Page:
Argonne National Laboratory researchers use a six-circle goniometer to hold and rotate a sample being exposed to the Advanced Photon Source X-ray beam. (Department of Energy photo)

ABERDEEN PROVING GROUND, Md. (Oct. 20, 2014) — Army Research Laboratory scientists say they may be better able to develop novel armor technologies to improve protection levels for U.S. warfighters based on information from a recent Department of Energy study.

For the first time, American researchers observed and measured the dynamic deflection and failure of material fibers as they deformed under high impact and at high speeds during recent experiments at the Argonne National Laboratory, a national laboratory within the DOE.

“If we know at very high fidelity scales how and why an armor or armor material is failing, we may be able to come up with a new material or material response mechanism to circumvent the failure mode and, in turn, significantly increase the armor performance by eliminating this ‘weakest link’ failure mode,” ARL physicist Dr. Michael Zellner said.

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DOD honors Army Civilians for eliminating Syrian chemical weapons

The DOD recognized 45 U.S. Army Civilians for their efforts to destroy Syria's declared chemical weapons stockpile at an awards ceremony at Aberdeen Proving Ground, Maryland Oct. 8, 2014. (U.S. Army photo by Conrad Johnson)

The DOD recognized 45 U.S. Army Civilians for their efforts to destroy Syria’s declared chemical weapons stockpile at an awards ceremony at Aberdeen Proving Ground, Maryland Oct. 8, 2014. (U.S. Army photo by Conrad Johnson)

ABERDEEN PROVING GROUND, Md. (Oct. 9, 2014) — Department of Defense officials honored 45 Army Civilians in a ceremony Oct. 8 who voluntarily deployed to the Mediterranean Sea to destroy Syria’s declared chemical weapons stockpile.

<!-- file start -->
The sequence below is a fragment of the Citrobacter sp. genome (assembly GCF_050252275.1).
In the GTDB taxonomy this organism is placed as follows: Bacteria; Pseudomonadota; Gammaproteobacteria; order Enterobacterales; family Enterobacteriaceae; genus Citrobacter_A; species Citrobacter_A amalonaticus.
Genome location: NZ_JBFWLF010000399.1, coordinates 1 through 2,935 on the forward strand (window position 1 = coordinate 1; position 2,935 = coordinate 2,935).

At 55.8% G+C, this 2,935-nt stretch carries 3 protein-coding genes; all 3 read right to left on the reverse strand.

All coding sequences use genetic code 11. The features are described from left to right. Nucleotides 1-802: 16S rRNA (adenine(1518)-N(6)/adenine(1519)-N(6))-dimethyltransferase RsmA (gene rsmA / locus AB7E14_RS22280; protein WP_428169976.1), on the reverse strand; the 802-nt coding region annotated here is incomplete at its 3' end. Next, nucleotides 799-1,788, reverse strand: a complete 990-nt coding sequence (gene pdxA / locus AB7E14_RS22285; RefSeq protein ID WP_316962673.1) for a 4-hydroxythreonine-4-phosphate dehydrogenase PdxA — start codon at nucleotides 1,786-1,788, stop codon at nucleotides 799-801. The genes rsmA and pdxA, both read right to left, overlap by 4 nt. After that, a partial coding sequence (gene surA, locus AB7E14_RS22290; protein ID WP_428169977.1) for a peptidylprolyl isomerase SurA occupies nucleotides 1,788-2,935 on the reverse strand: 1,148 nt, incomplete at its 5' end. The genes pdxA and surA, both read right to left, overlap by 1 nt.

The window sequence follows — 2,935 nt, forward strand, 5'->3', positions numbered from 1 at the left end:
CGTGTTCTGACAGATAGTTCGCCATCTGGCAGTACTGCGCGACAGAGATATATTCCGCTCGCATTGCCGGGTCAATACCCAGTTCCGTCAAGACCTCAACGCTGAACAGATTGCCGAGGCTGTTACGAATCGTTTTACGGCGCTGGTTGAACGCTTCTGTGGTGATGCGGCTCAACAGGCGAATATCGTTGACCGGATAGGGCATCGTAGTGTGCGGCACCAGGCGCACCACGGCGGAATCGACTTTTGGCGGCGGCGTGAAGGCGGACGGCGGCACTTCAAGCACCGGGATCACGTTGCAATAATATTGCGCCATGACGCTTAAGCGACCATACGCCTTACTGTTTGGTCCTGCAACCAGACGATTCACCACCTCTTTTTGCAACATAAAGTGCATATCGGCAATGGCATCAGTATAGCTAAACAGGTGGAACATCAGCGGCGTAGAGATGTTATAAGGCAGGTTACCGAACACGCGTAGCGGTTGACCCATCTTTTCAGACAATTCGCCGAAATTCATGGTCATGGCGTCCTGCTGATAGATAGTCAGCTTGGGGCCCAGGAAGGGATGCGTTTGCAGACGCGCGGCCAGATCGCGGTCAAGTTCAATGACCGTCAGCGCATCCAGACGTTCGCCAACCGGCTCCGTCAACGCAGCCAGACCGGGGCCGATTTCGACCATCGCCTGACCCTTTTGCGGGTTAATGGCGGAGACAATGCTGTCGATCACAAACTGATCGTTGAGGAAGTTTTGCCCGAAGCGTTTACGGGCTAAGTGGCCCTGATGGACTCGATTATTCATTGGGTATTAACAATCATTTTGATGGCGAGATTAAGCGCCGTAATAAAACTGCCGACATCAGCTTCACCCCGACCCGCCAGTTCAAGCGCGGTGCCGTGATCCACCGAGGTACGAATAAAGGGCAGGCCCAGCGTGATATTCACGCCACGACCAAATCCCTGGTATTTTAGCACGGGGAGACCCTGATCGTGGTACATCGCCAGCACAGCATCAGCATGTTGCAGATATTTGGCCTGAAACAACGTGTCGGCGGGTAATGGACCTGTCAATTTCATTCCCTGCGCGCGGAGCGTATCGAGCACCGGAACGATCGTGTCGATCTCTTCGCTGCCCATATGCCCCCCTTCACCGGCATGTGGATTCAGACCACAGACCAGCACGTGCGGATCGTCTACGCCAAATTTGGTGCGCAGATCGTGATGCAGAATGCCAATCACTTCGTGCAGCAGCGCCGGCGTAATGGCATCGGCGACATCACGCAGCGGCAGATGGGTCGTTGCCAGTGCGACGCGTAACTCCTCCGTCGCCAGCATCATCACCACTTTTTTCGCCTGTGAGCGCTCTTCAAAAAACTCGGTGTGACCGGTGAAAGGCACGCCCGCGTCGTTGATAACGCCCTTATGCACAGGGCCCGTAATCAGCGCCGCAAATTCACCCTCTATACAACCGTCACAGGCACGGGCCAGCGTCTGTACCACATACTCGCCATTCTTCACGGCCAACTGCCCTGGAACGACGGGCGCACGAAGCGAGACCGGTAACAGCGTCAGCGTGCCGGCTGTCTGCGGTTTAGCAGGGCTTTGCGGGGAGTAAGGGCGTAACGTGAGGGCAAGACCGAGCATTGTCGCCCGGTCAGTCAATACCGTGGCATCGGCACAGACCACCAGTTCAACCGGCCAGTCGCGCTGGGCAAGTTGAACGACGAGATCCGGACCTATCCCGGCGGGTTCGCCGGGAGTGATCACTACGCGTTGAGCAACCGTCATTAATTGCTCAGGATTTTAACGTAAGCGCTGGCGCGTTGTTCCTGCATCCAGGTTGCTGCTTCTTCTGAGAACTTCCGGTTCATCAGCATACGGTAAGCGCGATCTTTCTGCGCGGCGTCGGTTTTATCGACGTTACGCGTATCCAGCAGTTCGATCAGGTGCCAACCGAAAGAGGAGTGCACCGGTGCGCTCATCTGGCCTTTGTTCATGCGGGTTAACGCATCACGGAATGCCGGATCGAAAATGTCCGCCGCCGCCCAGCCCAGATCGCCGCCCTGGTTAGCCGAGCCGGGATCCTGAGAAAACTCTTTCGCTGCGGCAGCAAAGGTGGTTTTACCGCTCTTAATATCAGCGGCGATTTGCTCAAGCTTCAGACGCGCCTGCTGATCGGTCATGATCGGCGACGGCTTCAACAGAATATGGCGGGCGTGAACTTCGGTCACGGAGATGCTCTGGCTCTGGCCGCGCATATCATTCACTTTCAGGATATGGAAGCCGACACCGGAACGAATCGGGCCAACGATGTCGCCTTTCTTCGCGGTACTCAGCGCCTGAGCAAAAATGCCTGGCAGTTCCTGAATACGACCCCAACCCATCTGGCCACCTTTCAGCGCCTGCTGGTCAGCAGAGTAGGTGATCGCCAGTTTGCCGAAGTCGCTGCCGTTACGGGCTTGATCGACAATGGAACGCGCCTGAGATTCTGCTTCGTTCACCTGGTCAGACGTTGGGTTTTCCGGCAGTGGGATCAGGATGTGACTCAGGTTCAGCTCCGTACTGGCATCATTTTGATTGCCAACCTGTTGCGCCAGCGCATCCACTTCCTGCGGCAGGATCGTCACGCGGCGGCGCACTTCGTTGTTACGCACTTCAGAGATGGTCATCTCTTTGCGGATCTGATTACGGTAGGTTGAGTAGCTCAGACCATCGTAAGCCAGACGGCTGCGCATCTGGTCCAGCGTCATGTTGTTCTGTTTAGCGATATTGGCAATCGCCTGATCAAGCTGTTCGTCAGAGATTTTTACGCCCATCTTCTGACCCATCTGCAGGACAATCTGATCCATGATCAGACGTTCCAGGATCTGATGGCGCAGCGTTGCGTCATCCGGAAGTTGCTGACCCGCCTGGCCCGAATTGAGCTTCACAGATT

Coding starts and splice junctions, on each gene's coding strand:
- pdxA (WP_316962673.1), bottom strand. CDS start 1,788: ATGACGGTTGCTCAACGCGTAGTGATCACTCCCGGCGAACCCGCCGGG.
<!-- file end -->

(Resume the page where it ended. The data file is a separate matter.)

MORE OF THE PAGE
U.S. Army Edgewood Chemical Biological Center mission commander Tim Blades got up from his seat and walked across the stage without looking at the handful of DOD stakeholders sitting to his left. He didn’t look out to the nearly 500 friends, families and colleagues sitting offstage to his right either. When he reached the podium, he looked only at the 45 honorees sitting in the front rows.

“I think I’d rather be out at sea,” he said with a laugh. It wasn’t like Blades to feel comfortable in the spotlight. Instead, he directed the attention to the crew of which he said he was simply a part.

Principal Deputy Under Secretary of Defense for Acquisition, Technology and Logistics Alan Estevez, presented 12 Meritorious Civilian Service Awards and 33 Superior Civilian Service Awards to members of the multi-agency team that completed the historic mission.

“Today’s ceremony is an example of how science and technology, combined with a world-class workforce and the great teamwork of all you players out there, can deliver unique capabilities to our nation,” said Maj. Gen. John F. Wharton, commanding general of the U.S. Army Research, Development and Engineering Command. “To me, it’s another great example of rapid acquisition process to meet the operational needs of our nation.”

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Army aerospace engineer living life fully in France

In southern France, rugby is king. The Quinn family - Melinda, David, Charlotte and Rachel - have embraced the game, becoming fans of the Stade Toulousain rugby team.

In southern France, rugby is king. The Quinn family – Melinda, David, Charlotte and Rachel – have embraced the game, becoming fans of the Stade Toulousain rugby team.

ABERDEEN PROVING GROUND, Md. — The Department of Defense Engineer and Scientist Exchange Program expects Americans selected for the program to be immersed in a foreign professional environment. 

Selectees must be able to passably speak the local language that is needed to thrive in the local culture.

David Quinn, an aerospace engineer from the U.S. Army Aviation and Missile Research, Development and Engineering Center, Redstone Arsenal, Alabama, is now experiencing the south of France as an ESEP participant. 

“I’m an engineer, so I hardly master my own native language,” Quinn joked, “and learning French has been a struggle. My inability to master French was particularly challenging when first arriving and trying to get settled into a new place.